Just typical. I took today off of work and my adopted homeland of Thailand made global headlines after a local startup claimed that Bitcoin, the global, virtual currency, has been banned in the country.

A notice from Bangkok-based Bitcoin exchange Bitcoin.co.th (a startup that I’d not heard of before today) made the rounds on numerous tech sites. The company says it is suspending its service because, it claims, the Bank of Thailand (BoT), the organization that controls currency in Thailand, has ruled the following activities to be illegal:

  • Buying Bitcoins
  • Selling Bitcoins
  • Buying any goods or services in exchange for Bitcoins
  • Selling any goods or services for Bitcoins
  • Sending Bitcoins to anyone located outside of Thailand
  • Receiving Bitcoins from anyone located outside of Thailand

Let’s back up for a second. I spent much of my day thinking about this and, like David Meyer at GigaOm, I’m not convinced this is the full-on national ban that many have made it out to be — despite my initial reaction.

That conclusion is based on a few facts I’ve gathered but no additional insight, unfortunately. I’ve had no luck getting a statement out of the BoT, despite phone calls and emails. The managing director of Bitcoin.co.th did return my initial email — the company isn’t taking calls right now — but would provide no further details beyond the statement, and ignored my requests to meet for coffee (hey, I will even pick up the tab.)

First of all, it is unclear whether the BoT even has the power to declare anything “illegal”. Its website states its roles and responsibilities are as follows:

  • Print and issue banknotes and other security documents
  • Promote monetary stability and formulate monetary policies
  • Manage the BOT’s assets
  • Provide banking facilities to the government and act as the registrar for the government bonds
  • Provide banking facilities for the financial institutions
  • Establish or Support the establishment of payment system
  • Supervise and examine the financial institutions
  • Manage the country’s foreign exchange rate under the foreign exchange system and manage assets in the currency reserve according to the Currency Act
  • Control the foreign exchange according to the exchange control act

The formulation of policy is a responsibility that could relate to this news. It is handled by its Financial Institutions Policy group, which acts as follows:

Formulates the regulatory policies and criteria for the supervision of financial institutions and payment systems in compliance with the international standard in order to foster the stability, strength and validity of financial institutions and payment systems, and also their competitive abilities in the market.

Even in this case, the BoT formulates policies but does not appear to have the scope to set or implement them — that is likely down to parliament to legislate on the issue.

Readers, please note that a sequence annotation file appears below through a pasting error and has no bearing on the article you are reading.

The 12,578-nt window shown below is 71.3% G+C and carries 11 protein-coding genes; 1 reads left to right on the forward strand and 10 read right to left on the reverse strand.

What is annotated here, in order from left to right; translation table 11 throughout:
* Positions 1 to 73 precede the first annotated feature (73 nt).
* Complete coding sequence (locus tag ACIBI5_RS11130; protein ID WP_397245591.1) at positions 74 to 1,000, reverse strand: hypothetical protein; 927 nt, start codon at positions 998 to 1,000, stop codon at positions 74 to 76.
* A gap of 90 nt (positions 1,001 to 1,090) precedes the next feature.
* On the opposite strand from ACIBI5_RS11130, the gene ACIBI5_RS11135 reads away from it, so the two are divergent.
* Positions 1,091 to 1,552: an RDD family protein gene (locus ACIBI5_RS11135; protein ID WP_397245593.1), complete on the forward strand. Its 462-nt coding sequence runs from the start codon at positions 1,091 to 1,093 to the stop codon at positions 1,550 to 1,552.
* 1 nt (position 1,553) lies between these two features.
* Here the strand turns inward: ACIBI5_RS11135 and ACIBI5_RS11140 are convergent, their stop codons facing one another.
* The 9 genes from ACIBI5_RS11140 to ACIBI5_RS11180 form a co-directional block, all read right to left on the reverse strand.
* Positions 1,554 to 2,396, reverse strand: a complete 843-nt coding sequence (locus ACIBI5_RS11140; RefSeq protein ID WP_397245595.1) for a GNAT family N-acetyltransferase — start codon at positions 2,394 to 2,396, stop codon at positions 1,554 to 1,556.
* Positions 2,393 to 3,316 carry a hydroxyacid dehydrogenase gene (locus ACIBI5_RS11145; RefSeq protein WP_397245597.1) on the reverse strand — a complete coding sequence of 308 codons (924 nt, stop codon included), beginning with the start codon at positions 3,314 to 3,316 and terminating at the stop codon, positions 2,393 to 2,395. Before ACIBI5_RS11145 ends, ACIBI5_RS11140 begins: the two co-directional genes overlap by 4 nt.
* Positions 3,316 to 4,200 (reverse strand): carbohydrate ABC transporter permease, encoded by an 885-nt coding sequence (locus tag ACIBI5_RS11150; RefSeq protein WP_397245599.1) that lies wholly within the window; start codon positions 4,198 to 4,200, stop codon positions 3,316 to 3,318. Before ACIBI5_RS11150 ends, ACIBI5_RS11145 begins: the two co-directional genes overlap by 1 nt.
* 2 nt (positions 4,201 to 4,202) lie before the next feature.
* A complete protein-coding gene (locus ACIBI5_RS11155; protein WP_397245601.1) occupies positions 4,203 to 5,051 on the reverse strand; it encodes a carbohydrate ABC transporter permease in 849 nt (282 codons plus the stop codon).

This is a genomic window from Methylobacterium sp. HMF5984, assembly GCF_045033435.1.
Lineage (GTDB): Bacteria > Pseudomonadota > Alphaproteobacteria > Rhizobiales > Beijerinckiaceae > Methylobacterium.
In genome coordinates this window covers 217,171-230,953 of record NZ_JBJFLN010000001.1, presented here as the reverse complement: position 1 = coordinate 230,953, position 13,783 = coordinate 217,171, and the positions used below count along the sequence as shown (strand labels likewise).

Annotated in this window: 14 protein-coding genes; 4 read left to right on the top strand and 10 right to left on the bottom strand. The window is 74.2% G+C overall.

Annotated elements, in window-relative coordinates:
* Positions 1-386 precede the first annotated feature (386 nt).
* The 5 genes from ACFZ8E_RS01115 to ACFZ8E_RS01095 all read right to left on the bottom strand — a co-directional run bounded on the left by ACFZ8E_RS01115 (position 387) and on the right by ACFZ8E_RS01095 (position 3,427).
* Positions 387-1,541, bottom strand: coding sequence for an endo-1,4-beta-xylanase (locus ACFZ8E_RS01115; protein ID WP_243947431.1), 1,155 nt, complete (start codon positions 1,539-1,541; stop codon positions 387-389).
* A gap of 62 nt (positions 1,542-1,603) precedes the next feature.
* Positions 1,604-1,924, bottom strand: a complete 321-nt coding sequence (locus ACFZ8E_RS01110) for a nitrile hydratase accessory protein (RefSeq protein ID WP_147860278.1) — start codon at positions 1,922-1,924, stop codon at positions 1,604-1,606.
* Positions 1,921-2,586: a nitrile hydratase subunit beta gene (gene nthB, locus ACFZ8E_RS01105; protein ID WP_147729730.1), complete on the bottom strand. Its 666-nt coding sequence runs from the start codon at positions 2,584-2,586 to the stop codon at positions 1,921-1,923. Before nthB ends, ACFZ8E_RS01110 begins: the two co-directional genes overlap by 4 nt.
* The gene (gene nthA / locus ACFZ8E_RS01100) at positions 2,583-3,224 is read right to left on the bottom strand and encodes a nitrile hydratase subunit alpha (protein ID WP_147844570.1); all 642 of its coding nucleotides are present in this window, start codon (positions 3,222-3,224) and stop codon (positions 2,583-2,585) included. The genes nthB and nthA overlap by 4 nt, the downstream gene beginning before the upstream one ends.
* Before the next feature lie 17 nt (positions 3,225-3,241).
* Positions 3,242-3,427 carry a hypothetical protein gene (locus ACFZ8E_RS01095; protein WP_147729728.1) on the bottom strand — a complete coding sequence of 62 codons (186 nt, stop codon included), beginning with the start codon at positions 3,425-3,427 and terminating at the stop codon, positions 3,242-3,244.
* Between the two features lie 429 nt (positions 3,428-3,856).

Also it’s important to note that the BoT apparently “advised” Bitcoin.co.th that its activities are illegal. That’s an interesting word, since handing down a ban is usually done in a forthright manner, and to advise implies uncertainty.

Indeed, at the risk of over-analyzing every word from Bitcoin.co.th (such is the problem when relying on secondary sources), the BoT said that there is a “lack of existing applicable laws”. That in itself shows Bitcoin isn’t illegal, and it’s pretty hard to ban anything that isn’t illegal, at least in theory.

So, if Bitcoin isn’t banned what is all the fuss about?

There’s little doubt that the BoT’s stance on Bitcoin is important in Thailand, the organization is central to the country’s fiscal system, and it’s not surprising that it has taken the position being reported. This is an organization that manages and controls Thailand’s forex and currency circulation, of course it won’t take kindly to anything that overrides these settings.

The entire process relates to Bitcoin.co.th and its efforts to become a licensed money exchange in Thailand. The company says it was initially “bypassed” because Bitcoin was not then considered a currency, but that decision was reversed when it was called in for a presentation with the BoT on Monday, July 29.

So, essentially, Bitcoin.co.th hasn’t got its license. From that we can extract that Thailand may not allow Bitcoin exchanges to exist in the country. Circulating currency is altogether different to simply using it, and it isn’t even clear (let alone feasible) that Bitcoin activity could be monitored.

I see this whole outcome as a note of caution, a traditional establishment flailing its arms at a disruptive young technology, most likely due to ignorance, uncertainty and small dose of fear. It seems a little too early to say resolutely that Thailand has banned Bitcoin, but certainly the prospects for it being embraced aren’t positive (though that will surprise few people living here.)

Will a lack of local exchanges force Bitcoiners underground in Thailand, or will they simply continue and look overseas for their coins? Bitcoin.co.th isn’t giving in despite suspending its service. It says it has an application pending and that the BoT has promised to “further consider the issue” at some point. All very vague.

Let’s hope common sense prevails and the country backs one of its young startups to succeed in an exciting and fast-growing new industry. But, failing that, if Bitcoin is to be banned or regulated then greater clarity from authorities is a must.

All of this excitement is sure to make Bangkok’s Bitcoin Meetups, a new event that started just last week, all the more interesting.

Headline image via zcopley / Flickr